If your push notifications are not displayed correctly and truncated, it may be due to the message being too long. This may hurt your conversions. The sweet spot you’re aiming for is ten or fewer words.

push messaging click rate


Keep your push notifications for the really important stuff

Make sure you’re not using push notifications as a way to send spam messages to your users. Research shows that push notifications with the highest engagement and positive response rates are the ones that provide actual value to the users.

But how to decide what’s really relevant to the user? If you’re having a hard time deciding whether the message is really valuable, make a small thought experiment: is the message something your personal assistant or colleague would care to inform you about? If not, then it’s probably not important enough for a push notification.

Really important notifications affect the user’s real world plans and decisions (e.g severe weather conditions or a traffic jam impacting the travel time). Push should also be used to communicate important status updates for topics that are relevant to the user, allowing them to react quickly and effectively (stock exchange rates, a new comment on the personal blog, etc.).

When you go overboard with your push notifications or do a really bad job at personalizing them, you will almost certainly lose the user’s consent to receive them. And once your notifications are blocked, there is a very slim chance that the user would be willing to activate them again.

So, to do push notifications right, make sure you’re always delivering real value to your users, and notify them of things that really matter, e.g.:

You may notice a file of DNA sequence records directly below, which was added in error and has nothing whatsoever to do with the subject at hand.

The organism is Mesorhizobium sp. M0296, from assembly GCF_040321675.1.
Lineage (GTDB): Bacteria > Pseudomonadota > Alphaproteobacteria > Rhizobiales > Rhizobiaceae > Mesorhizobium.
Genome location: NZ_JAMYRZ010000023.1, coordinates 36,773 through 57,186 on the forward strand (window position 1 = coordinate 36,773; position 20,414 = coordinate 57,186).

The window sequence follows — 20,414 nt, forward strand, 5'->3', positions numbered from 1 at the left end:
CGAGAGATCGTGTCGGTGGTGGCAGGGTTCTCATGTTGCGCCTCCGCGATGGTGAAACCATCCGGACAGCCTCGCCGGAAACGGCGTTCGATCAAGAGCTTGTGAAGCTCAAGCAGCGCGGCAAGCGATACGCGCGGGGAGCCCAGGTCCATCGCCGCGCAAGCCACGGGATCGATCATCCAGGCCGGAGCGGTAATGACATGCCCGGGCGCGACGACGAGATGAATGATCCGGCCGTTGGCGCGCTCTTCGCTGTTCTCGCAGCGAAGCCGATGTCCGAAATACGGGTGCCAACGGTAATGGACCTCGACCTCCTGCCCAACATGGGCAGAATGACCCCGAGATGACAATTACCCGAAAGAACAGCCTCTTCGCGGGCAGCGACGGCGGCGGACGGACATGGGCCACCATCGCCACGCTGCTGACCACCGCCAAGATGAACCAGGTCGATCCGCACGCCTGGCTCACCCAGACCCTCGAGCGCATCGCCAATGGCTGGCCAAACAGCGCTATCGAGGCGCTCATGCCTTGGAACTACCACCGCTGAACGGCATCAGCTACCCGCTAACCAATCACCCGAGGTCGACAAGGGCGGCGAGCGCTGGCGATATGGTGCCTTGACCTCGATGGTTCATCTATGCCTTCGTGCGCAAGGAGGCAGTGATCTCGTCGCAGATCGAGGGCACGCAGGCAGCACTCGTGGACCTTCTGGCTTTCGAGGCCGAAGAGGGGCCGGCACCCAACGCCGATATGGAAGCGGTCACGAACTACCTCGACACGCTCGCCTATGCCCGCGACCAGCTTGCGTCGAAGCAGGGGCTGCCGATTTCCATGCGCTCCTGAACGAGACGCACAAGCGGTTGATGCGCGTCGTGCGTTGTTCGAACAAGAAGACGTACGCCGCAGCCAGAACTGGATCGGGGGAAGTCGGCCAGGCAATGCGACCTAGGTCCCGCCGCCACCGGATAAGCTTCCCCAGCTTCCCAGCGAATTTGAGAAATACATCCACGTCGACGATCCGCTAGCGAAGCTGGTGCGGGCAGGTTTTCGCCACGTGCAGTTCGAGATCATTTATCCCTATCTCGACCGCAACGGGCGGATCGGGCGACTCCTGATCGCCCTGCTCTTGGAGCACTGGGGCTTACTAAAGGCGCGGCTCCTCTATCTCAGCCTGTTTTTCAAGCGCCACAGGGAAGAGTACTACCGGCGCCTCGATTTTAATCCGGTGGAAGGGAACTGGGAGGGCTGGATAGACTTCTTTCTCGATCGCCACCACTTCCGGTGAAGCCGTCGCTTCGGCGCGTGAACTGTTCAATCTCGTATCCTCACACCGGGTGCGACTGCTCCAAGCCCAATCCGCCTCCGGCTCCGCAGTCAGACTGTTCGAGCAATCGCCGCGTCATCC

• Your driver is waiting downstairs
  • You’ve got new post comments
  • The auction you’re bidding in ends in 30mins
  • John Smith has sent you money via Bankingapp

Of course, not all apps provide this kind of valuable information, but even entertainment-focused apps can lose user interest by abusing push and pretending urgency when there is none.

Get the frequency right to drive high engagement

The timing and frequency of push notifications are really important, and less is usually more. Too frequent notifications may lead to lower engagement, fewer downloads, and ultimately uninstallation of the app (i.e. if users have no idea how to manage per-app notification settings).

Still, even the apps with the highest user engagement and immediate importance to the users need to limit the number of notifications they send, e.g. by sending them only in certain intervals of time.

Bottom line: less is more and relevance is king.

Make it timely

Time of day and week are also important considerations to make your push notification as effective as possible. A user has to be online to receive push messages, so when you send them impacts their delivery rate. Expectedly, at night and in the early morning delivery rate drops to about 35%, compared to about 60% in the evening and in the afternoon.

Of course, some notifications should be delivered immediately to be relevant, but in many cases, optimal delivery times are strictly dependent on the specific app category and take a little practice to get right. A study by Onesignal.com nicely illustrates this.

push notifications per app category


The best idea is to play around with the timing of your push notifications and closely track their delivery rates until you find the most relevant time to send notifications. Make push notifications personal and valuable.

Gaining your user’s consent for push notifications is a great win – don’t ruin it. It is estimated that 60% of app users turn off push notifications permanently. Make sure you only send valuable, precisely personalized and timely messages.

Statistics show that well-targeted push campaigns are 1.5-2 times more likely to drive conversions than campaigns for all users from the subscriber base.

An average CTR is about 15%, but it is higher for provocative messages, targeted and transactional campaigns (up to 30%).

Final thoughts

Push notifications can be (sparingly!) used for a lot of useful things. They can inform the user about a won/lost online auction, show the latest sports scores, prompt the user to take a specific action, or let them know about an event, such as a flash sale on their favorite website.

It definitely takes some trial and error, but a re-alignment of your approach to push notifications can make it one of the top tools in your user engagement arsenal. It’s still a relatively simple, low cost and high engagement channel that’s easy to maintain – if you follow a couple of key do’s and don’ts.